- 1956-57 also the record for highest number of rounds played in set, when former League club New Brighton played in nine rounds. They started in the preliminary round, and progressed through four qualifying rounds to the fourth round proper, where they lost to Burnley. They had just one replay - for their first round tie.
- In 1967 the first substitutes were allowed after many years of finals proving unbalanced due to injuries which forced players into leaving the field early. Players had suffered broken bones in the 1957, 1959, 1960, 1961 and 1965 finals.
- In 1972 the FA Cup celebrated its 100th birthday (though not its 100th season, due to interruptions for the two world wars). Leeds United won the final against holders Arsenal.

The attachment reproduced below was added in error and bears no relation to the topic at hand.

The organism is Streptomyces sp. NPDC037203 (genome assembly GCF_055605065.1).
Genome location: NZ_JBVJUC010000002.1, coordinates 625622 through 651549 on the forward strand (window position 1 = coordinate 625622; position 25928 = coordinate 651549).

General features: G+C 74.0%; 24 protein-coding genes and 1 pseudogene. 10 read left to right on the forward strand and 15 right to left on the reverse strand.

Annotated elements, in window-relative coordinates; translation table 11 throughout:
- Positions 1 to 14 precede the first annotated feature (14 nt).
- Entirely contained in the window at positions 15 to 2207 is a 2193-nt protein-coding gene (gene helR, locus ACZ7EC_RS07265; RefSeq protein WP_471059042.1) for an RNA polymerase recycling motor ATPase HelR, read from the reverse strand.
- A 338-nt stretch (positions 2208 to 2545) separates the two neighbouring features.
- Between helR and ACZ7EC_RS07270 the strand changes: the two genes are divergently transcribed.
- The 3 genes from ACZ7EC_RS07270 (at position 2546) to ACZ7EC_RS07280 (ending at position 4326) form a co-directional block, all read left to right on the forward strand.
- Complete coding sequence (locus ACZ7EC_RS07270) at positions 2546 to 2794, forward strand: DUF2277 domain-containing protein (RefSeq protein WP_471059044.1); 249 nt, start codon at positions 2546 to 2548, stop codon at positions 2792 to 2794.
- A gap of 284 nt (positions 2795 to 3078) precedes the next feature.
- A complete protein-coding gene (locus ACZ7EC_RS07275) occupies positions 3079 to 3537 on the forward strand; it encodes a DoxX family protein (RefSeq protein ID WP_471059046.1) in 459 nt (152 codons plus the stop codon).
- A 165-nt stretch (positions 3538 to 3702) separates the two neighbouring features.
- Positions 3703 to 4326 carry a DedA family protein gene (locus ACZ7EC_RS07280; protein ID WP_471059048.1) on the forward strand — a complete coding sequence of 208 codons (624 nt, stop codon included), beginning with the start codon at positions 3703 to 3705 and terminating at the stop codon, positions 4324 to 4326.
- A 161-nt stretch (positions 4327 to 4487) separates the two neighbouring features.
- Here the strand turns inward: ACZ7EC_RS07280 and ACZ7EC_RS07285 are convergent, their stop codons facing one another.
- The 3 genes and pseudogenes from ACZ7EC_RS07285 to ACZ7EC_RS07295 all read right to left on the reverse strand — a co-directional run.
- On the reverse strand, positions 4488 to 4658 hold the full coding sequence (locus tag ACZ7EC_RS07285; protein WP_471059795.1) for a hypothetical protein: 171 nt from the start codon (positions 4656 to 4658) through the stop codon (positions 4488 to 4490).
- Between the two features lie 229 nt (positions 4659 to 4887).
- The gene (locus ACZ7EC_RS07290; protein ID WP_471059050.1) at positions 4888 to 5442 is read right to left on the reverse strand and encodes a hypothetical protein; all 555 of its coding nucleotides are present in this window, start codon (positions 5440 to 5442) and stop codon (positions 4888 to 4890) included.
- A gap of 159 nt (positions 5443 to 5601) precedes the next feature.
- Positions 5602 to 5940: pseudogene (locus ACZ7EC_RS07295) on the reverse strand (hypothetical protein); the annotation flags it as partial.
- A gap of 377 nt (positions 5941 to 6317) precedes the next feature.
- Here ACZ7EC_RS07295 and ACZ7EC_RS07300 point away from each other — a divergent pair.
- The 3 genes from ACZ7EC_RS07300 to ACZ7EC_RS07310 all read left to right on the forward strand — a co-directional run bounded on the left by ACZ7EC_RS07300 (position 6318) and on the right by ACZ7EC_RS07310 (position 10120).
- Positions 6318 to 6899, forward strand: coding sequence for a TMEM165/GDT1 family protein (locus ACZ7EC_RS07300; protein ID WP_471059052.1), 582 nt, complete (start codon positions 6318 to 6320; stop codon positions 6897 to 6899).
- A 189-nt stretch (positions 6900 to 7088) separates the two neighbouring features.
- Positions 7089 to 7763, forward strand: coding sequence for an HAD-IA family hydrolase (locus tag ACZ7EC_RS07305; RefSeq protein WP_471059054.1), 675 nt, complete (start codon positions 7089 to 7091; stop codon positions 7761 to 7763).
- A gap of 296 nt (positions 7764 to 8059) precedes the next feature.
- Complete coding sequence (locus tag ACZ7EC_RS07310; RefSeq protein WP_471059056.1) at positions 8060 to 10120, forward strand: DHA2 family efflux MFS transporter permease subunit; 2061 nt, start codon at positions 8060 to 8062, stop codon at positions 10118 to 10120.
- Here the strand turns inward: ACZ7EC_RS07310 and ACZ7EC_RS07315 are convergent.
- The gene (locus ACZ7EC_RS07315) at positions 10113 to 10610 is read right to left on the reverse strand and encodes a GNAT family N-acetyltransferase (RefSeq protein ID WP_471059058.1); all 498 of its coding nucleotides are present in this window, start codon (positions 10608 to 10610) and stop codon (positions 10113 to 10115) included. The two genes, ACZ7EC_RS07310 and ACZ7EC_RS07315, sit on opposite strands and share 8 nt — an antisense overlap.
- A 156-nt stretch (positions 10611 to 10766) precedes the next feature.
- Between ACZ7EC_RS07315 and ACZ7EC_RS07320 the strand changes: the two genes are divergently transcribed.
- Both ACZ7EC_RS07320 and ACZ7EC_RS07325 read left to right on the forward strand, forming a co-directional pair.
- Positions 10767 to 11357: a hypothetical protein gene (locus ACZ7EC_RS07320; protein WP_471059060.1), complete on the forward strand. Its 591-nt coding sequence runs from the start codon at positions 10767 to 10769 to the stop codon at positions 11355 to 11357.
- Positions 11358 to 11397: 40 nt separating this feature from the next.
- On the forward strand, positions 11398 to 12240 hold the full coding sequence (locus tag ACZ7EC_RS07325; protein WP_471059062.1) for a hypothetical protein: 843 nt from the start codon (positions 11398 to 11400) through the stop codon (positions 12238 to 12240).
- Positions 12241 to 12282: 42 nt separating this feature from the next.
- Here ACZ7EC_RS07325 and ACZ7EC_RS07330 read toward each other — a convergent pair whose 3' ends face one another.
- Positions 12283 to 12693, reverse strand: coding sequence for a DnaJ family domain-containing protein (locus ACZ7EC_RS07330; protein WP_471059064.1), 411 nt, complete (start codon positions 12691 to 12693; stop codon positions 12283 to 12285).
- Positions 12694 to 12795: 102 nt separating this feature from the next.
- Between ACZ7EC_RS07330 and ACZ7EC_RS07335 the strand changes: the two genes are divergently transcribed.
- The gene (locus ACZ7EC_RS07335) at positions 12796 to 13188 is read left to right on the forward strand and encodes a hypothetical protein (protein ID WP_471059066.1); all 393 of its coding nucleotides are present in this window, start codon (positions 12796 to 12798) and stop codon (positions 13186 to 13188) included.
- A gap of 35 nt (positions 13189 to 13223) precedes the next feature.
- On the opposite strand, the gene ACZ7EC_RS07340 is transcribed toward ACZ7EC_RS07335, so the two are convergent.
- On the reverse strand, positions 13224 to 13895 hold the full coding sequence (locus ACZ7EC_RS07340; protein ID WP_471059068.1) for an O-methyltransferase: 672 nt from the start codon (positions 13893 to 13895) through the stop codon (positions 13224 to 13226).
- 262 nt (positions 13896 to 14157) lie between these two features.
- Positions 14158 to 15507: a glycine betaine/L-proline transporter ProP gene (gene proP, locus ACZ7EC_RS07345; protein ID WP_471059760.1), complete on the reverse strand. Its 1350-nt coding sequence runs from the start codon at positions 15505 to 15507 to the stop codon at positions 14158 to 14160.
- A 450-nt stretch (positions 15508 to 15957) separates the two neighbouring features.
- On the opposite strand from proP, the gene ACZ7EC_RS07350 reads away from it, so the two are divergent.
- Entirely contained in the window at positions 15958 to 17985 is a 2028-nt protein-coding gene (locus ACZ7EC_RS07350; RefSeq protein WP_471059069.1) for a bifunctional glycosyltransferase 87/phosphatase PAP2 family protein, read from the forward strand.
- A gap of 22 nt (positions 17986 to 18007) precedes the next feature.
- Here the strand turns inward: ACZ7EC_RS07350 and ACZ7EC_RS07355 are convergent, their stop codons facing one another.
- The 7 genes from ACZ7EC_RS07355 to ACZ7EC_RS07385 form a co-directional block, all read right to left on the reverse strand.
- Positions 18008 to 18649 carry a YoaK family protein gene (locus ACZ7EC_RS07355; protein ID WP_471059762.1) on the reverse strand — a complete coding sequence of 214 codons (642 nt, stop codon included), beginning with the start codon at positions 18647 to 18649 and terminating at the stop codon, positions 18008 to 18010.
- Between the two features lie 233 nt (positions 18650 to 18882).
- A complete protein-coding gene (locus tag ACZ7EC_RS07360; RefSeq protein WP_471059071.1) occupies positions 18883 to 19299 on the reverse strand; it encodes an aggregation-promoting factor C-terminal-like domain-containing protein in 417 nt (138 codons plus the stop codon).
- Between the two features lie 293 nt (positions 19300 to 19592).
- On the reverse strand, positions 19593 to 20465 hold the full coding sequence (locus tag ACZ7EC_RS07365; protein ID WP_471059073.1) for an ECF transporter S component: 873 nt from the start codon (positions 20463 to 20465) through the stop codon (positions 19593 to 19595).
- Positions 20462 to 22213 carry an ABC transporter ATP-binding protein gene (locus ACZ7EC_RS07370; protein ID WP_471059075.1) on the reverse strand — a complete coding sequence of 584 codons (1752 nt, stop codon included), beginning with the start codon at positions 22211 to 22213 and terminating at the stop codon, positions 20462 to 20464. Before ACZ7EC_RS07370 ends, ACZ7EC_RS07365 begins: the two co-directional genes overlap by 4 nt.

- In 1973, Sunderland A.F.C. created the biggest ever upset in a final when they beat holders Leeds United 1-0. At that time, Leeds were one of Europe's best club sides, whereas Sunderland, although a massive club, had been struggling in the Second Division. The immortal goal was scored by Ian Porterfield , but the incredible double save by Sunderland goalkeeper Jimmy Montgomery is probably even better remembered.
- The 1973-74 compitition saw the record set for the highest number of games played by one club. Bideford played 13 games over five rounds: one for the 1st qualifying round, two for the 2nd qualifying round, five for the 3rd qualifying round, four for the 4th qualifying round, and one for the 1st round proper. Multiple replays no longer take place, so this record is unlikely to be beaten.
- The 1977-78 competition saw New Brighton's 1956-57 nine-round record equalled by Blythe Spartans , who progressed from the 1st qualifying round to the 5th round proper. The games for the 2nd qualifying round and the 5th rounds proper went to a replay.